Tuesday, July 8, 2014

Fried Chicken in Frederick, Maryland!

You can tell how excited I was about My Salinger Year (yesterday’s post) because I wrote about that before writing about some small food adventures over the Fourth of July weekend.

Steve and I have an annual tradition for the Fourth, one I highly recommend:  eat fried chicken.  This is typically the only time of year we indulge ourselves (though I’m more prone to break this rule than he is).  When you eat fried chicken only once a year, even KFC is pretty good, so we’ve sometimes bought chicken from there.  We also make it ourselves [link to recipe below], and have gotten pretty good at it over the years…but what a mess!!!  (You would think it would be lovely to live in a house that smells like fried chicken for a week but actually it’s not.)  Plus, we were feeling lazy this year.

So how fortuitous that Steve received a promotional email from Bryan Voltaggio (of “Top Chef” and chef/owner of several restaurants in Frederick, Maryland; we had an amazing meal last year at the chef’s table at his fancy restaurant, Volt, to celebrate Steve’s birthday). The email noted that they were taking advance orders for buckets of fried chicken at his casual restaurant, Family Meal.

Buckets!  I sure liked the sound of that.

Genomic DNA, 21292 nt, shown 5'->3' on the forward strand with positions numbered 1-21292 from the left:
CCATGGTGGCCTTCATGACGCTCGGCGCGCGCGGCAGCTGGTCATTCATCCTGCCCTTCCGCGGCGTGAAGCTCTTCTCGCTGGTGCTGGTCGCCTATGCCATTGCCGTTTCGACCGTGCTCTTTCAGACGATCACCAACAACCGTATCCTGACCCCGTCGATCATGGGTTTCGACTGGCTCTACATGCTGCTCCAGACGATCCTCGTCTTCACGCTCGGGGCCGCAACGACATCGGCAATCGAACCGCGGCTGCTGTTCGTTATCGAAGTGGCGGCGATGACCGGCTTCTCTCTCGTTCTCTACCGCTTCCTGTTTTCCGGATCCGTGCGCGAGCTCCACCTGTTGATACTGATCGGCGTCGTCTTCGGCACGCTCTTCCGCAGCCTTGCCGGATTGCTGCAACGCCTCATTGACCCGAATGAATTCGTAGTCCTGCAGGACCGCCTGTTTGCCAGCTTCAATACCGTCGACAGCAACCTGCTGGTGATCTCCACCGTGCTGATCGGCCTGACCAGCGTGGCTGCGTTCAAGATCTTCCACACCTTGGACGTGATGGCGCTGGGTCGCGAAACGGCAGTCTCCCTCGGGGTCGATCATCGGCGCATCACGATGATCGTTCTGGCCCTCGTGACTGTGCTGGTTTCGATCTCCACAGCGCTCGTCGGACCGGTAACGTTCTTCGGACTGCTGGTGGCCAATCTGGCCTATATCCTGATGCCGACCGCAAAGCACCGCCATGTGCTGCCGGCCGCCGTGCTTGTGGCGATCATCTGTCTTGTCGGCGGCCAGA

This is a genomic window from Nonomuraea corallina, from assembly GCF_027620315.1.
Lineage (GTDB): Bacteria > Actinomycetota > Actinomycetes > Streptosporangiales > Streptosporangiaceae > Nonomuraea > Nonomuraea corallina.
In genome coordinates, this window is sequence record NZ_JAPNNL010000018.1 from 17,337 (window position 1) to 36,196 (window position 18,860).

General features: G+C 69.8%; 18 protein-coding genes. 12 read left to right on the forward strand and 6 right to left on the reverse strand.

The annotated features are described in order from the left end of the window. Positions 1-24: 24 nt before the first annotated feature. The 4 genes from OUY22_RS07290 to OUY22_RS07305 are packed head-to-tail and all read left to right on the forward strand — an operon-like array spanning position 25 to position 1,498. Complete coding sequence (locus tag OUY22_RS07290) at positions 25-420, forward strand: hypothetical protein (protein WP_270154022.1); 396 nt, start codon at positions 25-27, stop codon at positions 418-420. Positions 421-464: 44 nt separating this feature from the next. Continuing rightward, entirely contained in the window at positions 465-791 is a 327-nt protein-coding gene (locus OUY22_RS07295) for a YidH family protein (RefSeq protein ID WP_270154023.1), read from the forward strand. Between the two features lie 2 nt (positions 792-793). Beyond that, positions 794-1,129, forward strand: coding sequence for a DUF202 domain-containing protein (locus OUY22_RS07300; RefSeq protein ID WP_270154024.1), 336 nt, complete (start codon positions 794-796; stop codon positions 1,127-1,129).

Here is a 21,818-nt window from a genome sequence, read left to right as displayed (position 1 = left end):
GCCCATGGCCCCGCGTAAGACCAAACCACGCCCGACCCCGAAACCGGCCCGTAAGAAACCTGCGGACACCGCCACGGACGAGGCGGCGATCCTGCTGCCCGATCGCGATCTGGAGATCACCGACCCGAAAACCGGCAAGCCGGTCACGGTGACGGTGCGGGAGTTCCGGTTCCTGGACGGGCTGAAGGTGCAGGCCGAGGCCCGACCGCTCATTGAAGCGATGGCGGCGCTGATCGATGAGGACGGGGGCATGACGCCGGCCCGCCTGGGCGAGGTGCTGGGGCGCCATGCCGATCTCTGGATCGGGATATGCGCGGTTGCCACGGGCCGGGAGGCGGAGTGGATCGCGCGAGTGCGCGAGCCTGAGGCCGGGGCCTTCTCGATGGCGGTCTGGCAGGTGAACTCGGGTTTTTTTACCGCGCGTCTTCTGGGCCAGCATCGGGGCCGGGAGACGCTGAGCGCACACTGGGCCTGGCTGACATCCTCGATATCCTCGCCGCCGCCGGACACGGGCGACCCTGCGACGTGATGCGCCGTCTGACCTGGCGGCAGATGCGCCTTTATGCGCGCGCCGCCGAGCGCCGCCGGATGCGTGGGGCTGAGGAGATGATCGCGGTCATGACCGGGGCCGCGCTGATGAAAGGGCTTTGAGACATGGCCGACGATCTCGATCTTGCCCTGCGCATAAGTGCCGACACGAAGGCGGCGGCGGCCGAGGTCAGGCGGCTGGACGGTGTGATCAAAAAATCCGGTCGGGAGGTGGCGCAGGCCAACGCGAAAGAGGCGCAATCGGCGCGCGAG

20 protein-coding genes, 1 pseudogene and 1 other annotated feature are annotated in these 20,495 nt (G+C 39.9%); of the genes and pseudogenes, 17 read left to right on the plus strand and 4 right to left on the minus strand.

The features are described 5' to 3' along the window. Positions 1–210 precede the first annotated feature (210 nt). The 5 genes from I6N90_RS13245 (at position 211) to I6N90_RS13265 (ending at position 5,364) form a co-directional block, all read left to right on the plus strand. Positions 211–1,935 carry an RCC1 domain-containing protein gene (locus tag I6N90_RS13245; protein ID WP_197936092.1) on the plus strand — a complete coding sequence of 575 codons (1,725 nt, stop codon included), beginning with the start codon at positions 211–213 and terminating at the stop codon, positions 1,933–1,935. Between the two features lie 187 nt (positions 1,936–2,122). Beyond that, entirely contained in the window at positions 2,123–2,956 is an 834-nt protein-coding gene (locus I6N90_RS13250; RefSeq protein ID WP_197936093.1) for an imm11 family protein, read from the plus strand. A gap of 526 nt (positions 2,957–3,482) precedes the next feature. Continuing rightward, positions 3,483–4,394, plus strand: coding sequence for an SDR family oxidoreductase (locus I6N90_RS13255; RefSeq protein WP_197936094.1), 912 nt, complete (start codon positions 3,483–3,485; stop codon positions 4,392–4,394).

Also, it’s been my experience that in general, when a restaurant acts as though its fried chicken is something special, it usually is.  (Sadly, this rule does not apply to other food dishes…never buy barbecue because it’s “famous” and I could tell you a sad story about the time I had to try “world’s best concession crabcake” at a fair.)

For several days, we pondered the wisdom of driving an hour for fried chicken.  Remember the lazy part of the equation?

A day or two before the ordering deadline, I decided to call for more information.  I couldn’t find the original email, so I googled “fried chicken in Frederick, Maryland.”

Hello? First up was a link to Doc Geiser’s, which has won Frederick’s best fried chicken award for FOURTEEN YEARS IN A ROW!  And yes, they were open on the Fourth!

Well, I reasoned—first with myself and then with Steve—it’s a little crazy to drive an hour for a bucket of chicken, but if you’re going to try TWO different places after an hour’s drive, doesn’t that really make a lot more sense?

He agreed (which is one of the reasons I married him)…though he did note for the record, “So you’re going to go eat fried chicken before getting more fried chicken?”

Exactly!  We would go to Doc Geiser’s and then bring home the Family Meal chicken.

Doc Geiser’s was in a little strip mall, tucked off a major road of bigger strip malls, and we got a warm welcome as we ordered our 4-piece dinner to eat in (sides: [average] mac and cheese and [really good] lima beans…guess who picked which??).  I was surprised no one else was eating in the restaurant, but as we waited for our food, a stream of people came in to pick up take-out orders, including a huge Styrofoam cooler of 50 pieces!  I gotta say, you see that and you feel pretty confident that you’re in a place that knows its chicken. (Plus, they had sweet tea, as I suspected they might.)